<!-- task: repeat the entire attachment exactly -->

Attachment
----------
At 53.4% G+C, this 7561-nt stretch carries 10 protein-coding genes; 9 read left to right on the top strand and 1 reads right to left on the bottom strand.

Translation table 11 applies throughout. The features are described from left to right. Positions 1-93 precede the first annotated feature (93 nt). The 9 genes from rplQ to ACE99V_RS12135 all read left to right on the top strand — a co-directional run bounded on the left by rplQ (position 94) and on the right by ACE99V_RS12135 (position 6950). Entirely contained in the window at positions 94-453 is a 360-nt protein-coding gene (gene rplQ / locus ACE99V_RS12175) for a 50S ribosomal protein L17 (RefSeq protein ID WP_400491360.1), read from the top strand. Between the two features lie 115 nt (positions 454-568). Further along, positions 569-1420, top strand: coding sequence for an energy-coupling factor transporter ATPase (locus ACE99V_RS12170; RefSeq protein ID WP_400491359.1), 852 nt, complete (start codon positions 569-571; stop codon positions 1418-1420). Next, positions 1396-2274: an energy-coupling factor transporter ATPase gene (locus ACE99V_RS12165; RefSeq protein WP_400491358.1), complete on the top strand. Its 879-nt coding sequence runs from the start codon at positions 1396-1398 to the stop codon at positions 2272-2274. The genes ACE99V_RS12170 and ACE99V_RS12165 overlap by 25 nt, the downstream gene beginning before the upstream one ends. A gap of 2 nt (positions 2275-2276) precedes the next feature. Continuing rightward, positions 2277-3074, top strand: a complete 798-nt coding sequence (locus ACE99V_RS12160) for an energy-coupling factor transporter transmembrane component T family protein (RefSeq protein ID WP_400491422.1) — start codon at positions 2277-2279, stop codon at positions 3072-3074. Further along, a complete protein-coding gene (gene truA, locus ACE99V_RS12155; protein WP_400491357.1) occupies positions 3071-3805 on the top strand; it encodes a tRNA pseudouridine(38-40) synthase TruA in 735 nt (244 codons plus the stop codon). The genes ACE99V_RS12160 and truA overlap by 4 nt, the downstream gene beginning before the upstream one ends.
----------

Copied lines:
At 53.4% G+C, this 7561-nt stretch carries 10 protein-coding genes; 9 read left to right on the top strand and 1 reads right to left on the bottom strand.

Translation table 11 applies throughout. The features are described from left to right. Positions 1-93 precede the first annotated feature (93 nt). The 9 genes from rplQ to ACE99V_RS12135 all read left to right on the top strand — a co-directional run bounded on the left by rplQ (position 94) and on the right by ACE99V_RS12135 (position 6950). Entirely contained in the window at positions 94-453 is a 360-nt protein-coding gene (gene rplQ / locus ACE99V_RS12175) for a 50S ribosomal protein L17 (RefSeq protein ID WP_400491360.1), read from the top strand. Between the two features lie 115 nt (positions 454-568). Further along, positions 569-1420, top strand: coding sequence for an energy-coupling factor transporter ATPase (locus ACE99V_RS12170; RefSeq protein ID WP_400491359.1), 852 nt, complete (start codon positions 569-571; stop codon positions 1418-1420). Next, positions 1396-2274: an energy-coupling factor transporter ATPase gene (locus ACE99V_RS12165; RefSeq protein WP_400491358.1), complete on the top strand. Its 879-nt coding sequence runs from the start codon at positions 1396-1398 to the stop codon at positions 2272-2274. The genes ACE99V_RS12170 and ACE99V_RS12165 overlap by 25 nt, the downstream gene beginning before the upstream one ends. A gap of 2 nt (positions 2275-2276) precedes the next feature. Continuing rightward, positions 2277-3074, top strand: a complete 798-nt coding sequence (locus ACE99V_RS12160) for an energy-coupling factor transporter transmembrane component T family protein (RefSeq protein ID WP_400491422.1) — start codon at positions 2277-2279, stop codon at positions 3072-3074. Further along, a complete protein-coding gene (gene truA, locus ACE99V_RS12155; protein WP_400491357.1) occupies positions 3071-3805 on the top strand; it encodes a tRNA pseudouridine(38-40) synthase TruA in 735 nt (244 codons plus the stop codon). The genes ACE99V_RS12160 and truA overlap by 4 nt, the downstream gene beginning before the upstream one ends.